Unfortunately, global warming is real and will probably alter life on this planet radically in the next century. Fortunately, whether or not there is credible Historical European Martial Arts still on the planet when that happens will probably have less to do with the USFCA then it does climate change. You see, fencing in the USA is not governed by the USFCA, but by the United States Fencing Association (USFA) – the actual American branch of the Federation International Escrime (FIE). The USFCA can’t dictate what the USFA does and the two organizations don’t get along terribly well. OK, I am being kind: remember I said that the USFCA was toothless and neutered? Well, most sport fencers who are even aware that it exists consider it something of a joke. On the other hand, the Accademia Nazionale di Scherma is the Italian equivalent to the Coache’s Association and much more closely aligned with the Federazione Italiana Scherma (FIS)which  is the Italian USFA equivalent.

And guess what?

No, they aren’t going to follow the USFCA’s lead and create an historical fencing program, because they already have a Maestro di Scherma Antiqa program, with multiple ranks –  founded under Giovanni Rapisardi and Massimo Malipiero in the 1990s. And just like the USFCA program, you pay for certification and certification training, with set course books and specific required reading, which just happen to be editions of the core texts (Fiore, Marozzo, Capoferro, Scorza e Grisetti and Parise) created by Rapisardi and Malipiero.

The first Maestro rank was granted in 1999 and I lived through the hue and cry. “Oh no, the Naples Fencing Academy is now licensing historical fencing, and they are part of the FIE – this is the end of historical martial arts in Italy. Then France will follow, and Germany, and …”. I would point out that somehow the Accademia Nazionale now  also licenses kendo in Italy, so if anyone was going to make a power grab, this would have been the guys to do it. And yet, fourteen years later,while there are probably far more people licensed by FIS’s historical fencing program then the USFCA will ever see, FIS isn’t even close to owning historical fencing in Italy. Sala d’Arme Achille Marozzo is clearly larger, so is Nova Scrimia, and ironically, so is FISAS – an organization founded by Andrea Lupo – the man who made up a mythical master and his entire martial arts biography, which is far beyond any of Walter Green’s mail-in certificates.

Where’s the outrage? There is none, because a) this all happened 15 years ago, when most of those so upset didn’t know about HEMA and b) it has had zero influence on anything – HEMA has grown vigorously and in a variety of directions, including in Italy itself. In fact, some of the folks in Europe most terrified and outraged by the USFCA program on Facebook have those FIS salles listed on their “likes” page.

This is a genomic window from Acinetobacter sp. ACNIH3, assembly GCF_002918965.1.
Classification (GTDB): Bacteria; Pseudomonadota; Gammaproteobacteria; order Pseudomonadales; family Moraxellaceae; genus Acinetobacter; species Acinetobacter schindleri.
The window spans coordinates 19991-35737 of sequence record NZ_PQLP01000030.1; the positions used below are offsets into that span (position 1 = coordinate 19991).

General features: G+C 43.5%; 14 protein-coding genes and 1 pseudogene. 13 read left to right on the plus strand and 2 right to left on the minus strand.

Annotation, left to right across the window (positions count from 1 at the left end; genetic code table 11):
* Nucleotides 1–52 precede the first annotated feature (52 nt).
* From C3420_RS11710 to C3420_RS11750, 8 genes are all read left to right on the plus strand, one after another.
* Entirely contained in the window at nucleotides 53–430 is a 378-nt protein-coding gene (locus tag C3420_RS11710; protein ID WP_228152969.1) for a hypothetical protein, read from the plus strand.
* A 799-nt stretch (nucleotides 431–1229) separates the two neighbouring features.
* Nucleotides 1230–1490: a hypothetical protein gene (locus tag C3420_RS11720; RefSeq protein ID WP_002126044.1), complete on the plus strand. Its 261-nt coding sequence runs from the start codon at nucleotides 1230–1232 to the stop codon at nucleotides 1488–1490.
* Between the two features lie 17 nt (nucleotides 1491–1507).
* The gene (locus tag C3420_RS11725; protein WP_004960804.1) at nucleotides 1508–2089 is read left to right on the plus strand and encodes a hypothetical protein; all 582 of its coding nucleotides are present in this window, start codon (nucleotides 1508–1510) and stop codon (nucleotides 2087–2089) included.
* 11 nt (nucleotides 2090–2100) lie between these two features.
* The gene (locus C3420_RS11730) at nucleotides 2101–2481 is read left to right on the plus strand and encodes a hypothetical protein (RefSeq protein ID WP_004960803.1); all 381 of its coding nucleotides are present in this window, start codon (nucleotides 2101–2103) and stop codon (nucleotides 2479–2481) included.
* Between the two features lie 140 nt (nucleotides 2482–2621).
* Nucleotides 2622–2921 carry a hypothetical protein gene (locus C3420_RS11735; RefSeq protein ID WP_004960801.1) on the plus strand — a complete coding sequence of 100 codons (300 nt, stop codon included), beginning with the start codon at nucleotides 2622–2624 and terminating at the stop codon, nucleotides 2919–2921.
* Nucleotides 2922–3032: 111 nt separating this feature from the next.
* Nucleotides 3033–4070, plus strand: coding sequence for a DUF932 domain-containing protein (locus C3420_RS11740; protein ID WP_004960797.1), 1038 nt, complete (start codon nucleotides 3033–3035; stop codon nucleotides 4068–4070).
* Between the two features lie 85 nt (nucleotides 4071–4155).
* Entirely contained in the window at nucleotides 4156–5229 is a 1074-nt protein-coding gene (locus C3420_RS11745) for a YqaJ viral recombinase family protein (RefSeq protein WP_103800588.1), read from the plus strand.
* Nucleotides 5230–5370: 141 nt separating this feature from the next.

So perhaps the problem is that Ken and Jerry have the wrong friends, or perhaps the real issue is that all of these other masters have been engaged in Italian, Iberian or English swordsmanship, whereas the bulk of the HEMA community crowds around the Liechtenauer tradition. But since the USFCA program is tradition agnostic and separated from Europe by 5000 miles, now someone might get that diploma and call themselves a….Fechtmeister!  Quick, save the Fatherland…er…even though we’re American, Belgian, Dutch, English, Swedish, French, or…

Maybe that is why I don’t care about this – there have been people claiming the title of master at arms in my given focus for over a decade and a half – some rightly so, at least in my opinion, and some laughably so. But neither good nor bad has had a lick of impact on what I do, how I do it, or who I do it with. Fiore dei Liberi wrote:

I, Fiore, know how to read, write and draw, and have books on our subject, a subject that I have studied for over forty years. Yet, I don’t consider myself to be a perfect Master of it, although I am held to be such by some of the great lords whom I taught. Let me just say that if I had spent the same forty years studying law, jurisprudence or medicine as assiduously as I have studied the art of arms, I would be a Doctor in each of these three disciplines. And I have undergone great pain, labor and expenses in being a good student.

That’s the most I can do, and accept that the path to mastering an art is just that – a path – that was never mean to end with a title, merely acknowledge that you could initiate others on that journey.

Despite my honest disgust at how Ken has been treated, and despite my ribbing here of some of my friends who study German martial arts, I cannot recommend, endorse or anyway accept the qualification or the program offered by the USFCA, and I truly wish that my friend Ken had not wasted his time, efforts or own hard-won credentials on a program that really could never do what it needs to do, even in a perfect world. Respect is earned, so someone being a USFCA “Master of Historical Fencing” means as much or as little to me as how they behave on the mat, and what they bring to the classroom. Ken’s motives were honest, his behavior consistent, and while I declined to be involved and continue to believe the effort was misplaced, he is a friend, a fellow-worker in the mines, and an honest member of the community. I cannot say the same about some of his most vocal critics, who have accomplished less, produced less and yelled the loudest, using personal attack, mockery and invective as a diversion from the obvious question of “and your authority to speak ex cathedra or sit in judgment comes from….?”